Tangent Online

  • Increase font size
  • Default font size
  • Decrease font size
the genre's premiere review magazine for short SF & Fantasy since 1993

Aurealis #109, April 2018

E-mail Print

Aurealis #109, April 2018

"The Marred Queen" by Terrence MacManus

"Painted Ocean" by Lynette Aspey
"The Great Filter" by Gus Moreno

Reviewed by Jason McGregor

This issue of Aurealis, the long-running Australian magazine, contains three short stories, starting with a fantasy and concluding with a couple of science fiction stories (the last of which is not by an Australian), all of which are mixed bags.

"The Marred Queen" by Terrence MacManus

Cassandra, the Marred Queen, had created superior magic technology which displeased the brutal Powers That Be and created an action-reaction dynamic resulting in a rebellion against them and their oppressive measures. When the story opens, Leo is a top lieutenant to Cassandra and has caught himself a small spy or assassin named Troy. Rather than dispose of Troy like he should, he feels compassion for what he see as a brainwashed victim and brings him to Cassandra. Things, unsurprisingly, do not go as Leo would like.

There isn't much to this story and would be even less if Leo weren't an idiot. The milieu is sketchy but generally quite familiar, though there's some creativity to the magic system and some action at the end.

"Painted Ocean" by Lynette Aspey

In this AI cli-fi story, two corporate titans square off while two incorporeal entities also battle in a cyberspace Earth while the physical world suffers the effects. Eventually, one of the story's three semi-protagonists enters cyberspace to reconnect with her old flame (now one of the AIs) and to transform while the third protagonist observes some of it and feels internal conflict.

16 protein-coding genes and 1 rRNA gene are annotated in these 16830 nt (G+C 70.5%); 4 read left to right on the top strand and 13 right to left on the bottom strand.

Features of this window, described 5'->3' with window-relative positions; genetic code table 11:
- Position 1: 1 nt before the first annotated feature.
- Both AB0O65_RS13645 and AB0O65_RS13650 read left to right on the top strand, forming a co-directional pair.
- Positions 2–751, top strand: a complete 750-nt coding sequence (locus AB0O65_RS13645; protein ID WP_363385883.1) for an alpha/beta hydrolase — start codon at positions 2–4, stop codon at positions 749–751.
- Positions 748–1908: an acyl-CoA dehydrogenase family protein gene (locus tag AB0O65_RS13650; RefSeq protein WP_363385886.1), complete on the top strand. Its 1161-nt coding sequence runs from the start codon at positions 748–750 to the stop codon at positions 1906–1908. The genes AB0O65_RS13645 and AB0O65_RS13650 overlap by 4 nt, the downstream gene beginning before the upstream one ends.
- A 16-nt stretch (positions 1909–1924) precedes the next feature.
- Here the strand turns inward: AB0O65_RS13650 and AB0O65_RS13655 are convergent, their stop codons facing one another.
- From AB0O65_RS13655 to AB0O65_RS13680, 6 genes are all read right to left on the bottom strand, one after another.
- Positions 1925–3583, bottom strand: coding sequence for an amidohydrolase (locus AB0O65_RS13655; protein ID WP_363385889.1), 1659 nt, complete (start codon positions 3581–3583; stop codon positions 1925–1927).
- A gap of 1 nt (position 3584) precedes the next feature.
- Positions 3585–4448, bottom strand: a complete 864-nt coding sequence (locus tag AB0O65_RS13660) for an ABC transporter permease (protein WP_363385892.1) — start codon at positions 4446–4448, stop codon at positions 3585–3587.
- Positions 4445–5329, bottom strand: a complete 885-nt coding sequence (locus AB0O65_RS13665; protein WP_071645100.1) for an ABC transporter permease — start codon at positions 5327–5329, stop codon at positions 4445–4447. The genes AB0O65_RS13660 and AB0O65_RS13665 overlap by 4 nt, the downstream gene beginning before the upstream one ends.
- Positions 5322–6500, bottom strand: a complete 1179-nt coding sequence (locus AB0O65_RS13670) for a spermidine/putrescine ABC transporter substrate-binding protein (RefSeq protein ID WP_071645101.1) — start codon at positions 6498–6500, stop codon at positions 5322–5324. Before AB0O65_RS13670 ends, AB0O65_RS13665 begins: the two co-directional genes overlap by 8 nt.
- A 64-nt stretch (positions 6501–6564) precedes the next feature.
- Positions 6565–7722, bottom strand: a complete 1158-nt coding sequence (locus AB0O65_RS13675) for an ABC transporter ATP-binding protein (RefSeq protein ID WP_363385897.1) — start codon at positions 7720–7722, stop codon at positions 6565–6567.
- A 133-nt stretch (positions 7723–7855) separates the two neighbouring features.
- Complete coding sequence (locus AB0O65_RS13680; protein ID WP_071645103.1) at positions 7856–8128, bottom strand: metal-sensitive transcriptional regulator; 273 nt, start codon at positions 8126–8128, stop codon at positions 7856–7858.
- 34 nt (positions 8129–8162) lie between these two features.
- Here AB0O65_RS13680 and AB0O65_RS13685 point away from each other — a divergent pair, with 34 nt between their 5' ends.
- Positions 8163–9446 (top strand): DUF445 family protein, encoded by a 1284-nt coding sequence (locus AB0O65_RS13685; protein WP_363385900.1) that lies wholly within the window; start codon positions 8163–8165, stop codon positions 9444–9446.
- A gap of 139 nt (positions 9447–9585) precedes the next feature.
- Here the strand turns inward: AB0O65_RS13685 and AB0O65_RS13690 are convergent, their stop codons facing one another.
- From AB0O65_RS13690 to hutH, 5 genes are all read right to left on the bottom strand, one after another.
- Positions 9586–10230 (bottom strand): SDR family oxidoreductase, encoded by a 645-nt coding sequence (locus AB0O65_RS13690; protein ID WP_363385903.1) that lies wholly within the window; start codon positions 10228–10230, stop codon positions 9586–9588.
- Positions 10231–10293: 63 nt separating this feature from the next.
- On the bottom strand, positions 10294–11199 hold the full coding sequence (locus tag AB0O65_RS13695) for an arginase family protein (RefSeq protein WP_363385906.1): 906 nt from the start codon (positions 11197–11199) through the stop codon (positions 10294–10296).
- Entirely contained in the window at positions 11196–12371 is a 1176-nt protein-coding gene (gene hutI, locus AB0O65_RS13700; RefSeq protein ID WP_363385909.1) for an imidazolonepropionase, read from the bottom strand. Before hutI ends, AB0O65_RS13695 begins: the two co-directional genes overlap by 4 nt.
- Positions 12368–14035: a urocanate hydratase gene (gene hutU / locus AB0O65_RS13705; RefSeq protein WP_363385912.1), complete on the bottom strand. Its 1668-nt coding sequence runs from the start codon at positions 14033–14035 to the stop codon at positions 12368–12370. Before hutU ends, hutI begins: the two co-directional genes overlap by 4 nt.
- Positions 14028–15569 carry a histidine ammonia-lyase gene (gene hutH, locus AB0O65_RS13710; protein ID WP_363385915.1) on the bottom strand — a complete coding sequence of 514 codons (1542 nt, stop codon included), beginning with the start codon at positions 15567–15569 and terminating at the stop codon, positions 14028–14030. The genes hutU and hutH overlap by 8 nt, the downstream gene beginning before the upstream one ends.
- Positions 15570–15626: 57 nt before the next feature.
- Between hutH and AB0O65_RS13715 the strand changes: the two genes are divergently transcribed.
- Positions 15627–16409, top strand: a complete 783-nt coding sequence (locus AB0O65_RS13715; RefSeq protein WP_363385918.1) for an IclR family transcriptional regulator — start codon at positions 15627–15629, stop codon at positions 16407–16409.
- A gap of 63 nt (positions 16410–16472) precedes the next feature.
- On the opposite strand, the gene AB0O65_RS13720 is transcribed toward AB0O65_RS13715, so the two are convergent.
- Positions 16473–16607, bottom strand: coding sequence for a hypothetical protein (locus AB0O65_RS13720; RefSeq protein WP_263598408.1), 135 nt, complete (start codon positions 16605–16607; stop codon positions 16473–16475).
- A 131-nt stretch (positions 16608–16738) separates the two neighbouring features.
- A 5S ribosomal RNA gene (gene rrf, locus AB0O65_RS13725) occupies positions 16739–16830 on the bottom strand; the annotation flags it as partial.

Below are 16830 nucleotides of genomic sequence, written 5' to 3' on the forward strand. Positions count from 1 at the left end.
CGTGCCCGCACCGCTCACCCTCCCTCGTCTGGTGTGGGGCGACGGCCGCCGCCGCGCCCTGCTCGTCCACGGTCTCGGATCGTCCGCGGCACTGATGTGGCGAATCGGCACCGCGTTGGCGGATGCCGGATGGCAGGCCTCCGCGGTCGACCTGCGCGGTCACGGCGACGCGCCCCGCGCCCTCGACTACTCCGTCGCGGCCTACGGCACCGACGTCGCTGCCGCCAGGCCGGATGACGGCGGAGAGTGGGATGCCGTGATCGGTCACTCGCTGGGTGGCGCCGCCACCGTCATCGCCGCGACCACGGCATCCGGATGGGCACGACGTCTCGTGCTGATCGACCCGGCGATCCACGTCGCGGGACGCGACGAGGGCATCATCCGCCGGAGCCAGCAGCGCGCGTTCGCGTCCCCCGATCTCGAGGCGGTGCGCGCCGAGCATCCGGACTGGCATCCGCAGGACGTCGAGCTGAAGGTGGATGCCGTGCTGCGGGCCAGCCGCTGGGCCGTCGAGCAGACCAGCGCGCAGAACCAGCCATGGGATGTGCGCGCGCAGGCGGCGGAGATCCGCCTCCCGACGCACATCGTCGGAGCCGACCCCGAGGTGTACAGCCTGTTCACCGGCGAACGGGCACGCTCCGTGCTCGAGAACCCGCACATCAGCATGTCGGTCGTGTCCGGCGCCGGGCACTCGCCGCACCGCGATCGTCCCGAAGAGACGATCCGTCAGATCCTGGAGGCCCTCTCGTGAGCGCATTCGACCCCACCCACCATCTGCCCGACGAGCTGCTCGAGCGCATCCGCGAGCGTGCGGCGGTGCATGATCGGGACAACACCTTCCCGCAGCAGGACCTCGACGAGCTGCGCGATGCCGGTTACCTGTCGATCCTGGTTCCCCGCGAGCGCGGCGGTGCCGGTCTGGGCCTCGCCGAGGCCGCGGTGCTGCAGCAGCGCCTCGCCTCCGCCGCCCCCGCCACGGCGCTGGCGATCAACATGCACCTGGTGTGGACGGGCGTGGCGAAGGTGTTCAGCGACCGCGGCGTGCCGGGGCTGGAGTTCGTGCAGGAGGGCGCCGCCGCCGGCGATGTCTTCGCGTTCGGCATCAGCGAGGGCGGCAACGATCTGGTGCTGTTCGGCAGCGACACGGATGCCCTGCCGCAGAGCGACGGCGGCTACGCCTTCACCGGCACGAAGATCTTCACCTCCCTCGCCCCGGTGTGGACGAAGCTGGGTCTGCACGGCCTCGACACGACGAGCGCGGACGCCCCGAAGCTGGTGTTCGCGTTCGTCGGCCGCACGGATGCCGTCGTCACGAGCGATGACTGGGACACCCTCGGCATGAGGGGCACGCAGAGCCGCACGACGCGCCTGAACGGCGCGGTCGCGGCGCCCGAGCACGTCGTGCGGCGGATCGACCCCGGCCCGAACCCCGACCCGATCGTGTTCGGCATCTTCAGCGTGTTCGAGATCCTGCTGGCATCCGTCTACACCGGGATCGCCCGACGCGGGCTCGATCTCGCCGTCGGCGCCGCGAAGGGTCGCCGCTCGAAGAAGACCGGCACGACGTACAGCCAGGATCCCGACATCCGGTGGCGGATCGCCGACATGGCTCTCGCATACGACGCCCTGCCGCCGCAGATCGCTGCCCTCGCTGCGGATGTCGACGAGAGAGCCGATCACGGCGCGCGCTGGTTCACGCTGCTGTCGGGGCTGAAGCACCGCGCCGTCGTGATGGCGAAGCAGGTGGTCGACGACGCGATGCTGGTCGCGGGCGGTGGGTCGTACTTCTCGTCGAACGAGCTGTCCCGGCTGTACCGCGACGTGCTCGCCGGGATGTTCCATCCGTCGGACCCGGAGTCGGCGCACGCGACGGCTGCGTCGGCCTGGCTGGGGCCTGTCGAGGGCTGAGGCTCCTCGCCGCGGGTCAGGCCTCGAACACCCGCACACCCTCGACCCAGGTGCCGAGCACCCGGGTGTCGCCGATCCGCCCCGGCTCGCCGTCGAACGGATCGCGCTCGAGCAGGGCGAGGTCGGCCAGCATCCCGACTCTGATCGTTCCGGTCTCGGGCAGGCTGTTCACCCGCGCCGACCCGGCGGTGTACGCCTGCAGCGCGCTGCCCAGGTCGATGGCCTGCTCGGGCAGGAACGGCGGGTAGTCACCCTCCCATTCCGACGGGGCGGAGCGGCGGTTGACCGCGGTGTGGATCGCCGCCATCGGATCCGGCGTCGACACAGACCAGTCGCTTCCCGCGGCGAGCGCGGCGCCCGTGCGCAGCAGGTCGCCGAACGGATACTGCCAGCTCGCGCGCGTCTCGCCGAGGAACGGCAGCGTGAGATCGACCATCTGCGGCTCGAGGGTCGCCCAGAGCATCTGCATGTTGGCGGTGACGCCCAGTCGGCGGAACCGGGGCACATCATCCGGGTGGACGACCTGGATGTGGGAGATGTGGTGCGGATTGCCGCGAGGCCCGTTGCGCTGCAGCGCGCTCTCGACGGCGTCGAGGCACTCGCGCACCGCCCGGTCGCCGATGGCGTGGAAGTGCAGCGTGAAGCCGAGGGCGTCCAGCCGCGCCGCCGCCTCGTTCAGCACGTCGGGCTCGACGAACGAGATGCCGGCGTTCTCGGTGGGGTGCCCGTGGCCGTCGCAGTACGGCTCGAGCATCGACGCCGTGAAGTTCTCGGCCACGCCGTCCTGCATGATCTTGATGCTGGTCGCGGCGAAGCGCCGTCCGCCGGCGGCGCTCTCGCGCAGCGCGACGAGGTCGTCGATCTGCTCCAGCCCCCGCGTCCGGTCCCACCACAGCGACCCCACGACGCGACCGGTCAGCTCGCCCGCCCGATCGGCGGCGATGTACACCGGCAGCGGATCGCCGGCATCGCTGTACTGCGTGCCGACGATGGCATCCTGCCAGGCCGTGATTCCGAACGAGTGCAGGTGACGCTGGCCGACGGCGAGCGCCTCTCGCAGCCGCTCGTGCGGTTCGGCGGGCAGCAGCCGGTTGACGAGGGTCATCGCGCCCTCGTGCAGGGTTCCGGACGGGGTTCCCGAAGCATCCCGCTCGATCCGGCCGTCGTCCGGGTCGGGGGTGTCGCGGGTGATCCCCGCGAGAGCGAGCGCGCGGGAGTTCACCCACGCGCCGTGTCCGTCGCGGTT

This long short story reads on the one hand like a compressed novelette and, on the other, like a story much longer than it is. The lack of focus between the multiple, partly AI, protagonists makes it difficult to connect with. The cyberspace elements feel dated and the resolution is too easy. This is similar to E. J. Swift's recent story, "Weather Girl," with its female protagonist, estranged husband, computers, and climate fiction, but is much less effective. The most interesting part of this one is its extreme AI-controlled climate governance.

"The Great Filter" by Gus Moreno

The first-person protagonist works in a "salmonry" (artificial habitat for fish farming) where people engage in "Lopping": a practice where workers have "industrial accidents" which result in their damaged parts being replaced with superior prosthetics and in which their employers and the insurance companies collude. Meanwhile, they watch a version of "The 2,000 Year Old Man" skit and once, late in the story, think about the Fermi Paradox and a possible "Great Filter." The drama involves the protagonist deciding he might Lop and trying to work himself up to go through with it.

As "Painted Ocean" suffers from confused character-focus, so the plot/thematic parts of this one don't seem to cohere. It initially feels like a socio-economic satire with traces of surrealism but ultimately focuses on the title concept. While I could be wrong, the latter seems to say "if we want to survive we need to painfully sacrifice in order to become more human than human" – which is ultimately a misanthropic or pessimistic way to look at it. Either way, this story was odd but not very inviting or dramatic.


More of Jason McGregor's reviews can be found at Featured Futures.